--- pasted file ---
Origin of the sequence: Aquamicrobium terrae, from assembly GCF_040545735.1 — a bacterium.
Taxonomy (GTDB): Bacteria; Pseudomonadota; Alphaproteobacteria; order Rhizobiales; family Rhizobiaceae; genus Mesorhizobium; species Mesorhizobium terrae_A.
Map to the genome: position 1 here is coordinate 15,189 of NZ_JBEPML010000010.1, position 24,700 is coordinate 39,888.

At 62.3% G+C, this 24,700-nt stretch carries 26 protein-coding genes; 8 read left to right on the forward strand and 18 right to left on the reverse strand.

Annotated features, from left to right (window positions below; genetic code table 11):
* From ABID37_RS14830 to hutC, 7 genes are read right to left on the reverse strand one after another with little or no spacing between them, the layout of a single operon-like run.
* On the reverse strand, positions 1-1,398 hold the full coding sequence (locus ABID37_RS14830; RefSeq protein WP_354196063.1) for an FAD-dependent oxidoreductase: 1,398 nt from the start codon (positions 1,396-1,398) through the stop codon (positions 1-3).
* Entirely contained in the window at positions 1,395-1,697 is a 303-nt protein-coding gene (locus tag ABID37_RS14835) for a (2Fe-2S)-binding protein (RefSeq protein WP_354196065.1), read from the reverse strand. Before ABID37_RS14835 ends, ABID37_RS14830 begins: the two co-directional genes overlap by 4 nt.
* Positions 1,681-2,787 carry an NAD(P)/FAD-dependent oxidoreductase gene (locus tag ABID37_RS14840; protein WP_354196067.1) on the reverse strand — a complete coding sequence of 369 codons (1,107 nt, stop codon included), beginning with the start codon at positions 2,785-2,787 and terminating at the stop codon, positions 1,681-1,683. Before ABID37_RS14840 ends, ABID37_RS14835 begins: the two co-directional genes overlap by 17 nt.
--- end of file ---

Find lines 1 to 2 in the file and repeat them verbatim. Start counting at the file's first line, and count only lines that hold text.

Origin of the sequence: Aquamicrobium terrae, from assembly GCF_040545735.1 — a bacterium.
Taxonomy (GTDB): Bacteria; Pseudomonadota; Alphaproteobacteria; order Rhizobiales; family Rhizobiaceae; genus Mesorhizobium; species Mesorhizobium terrae_A.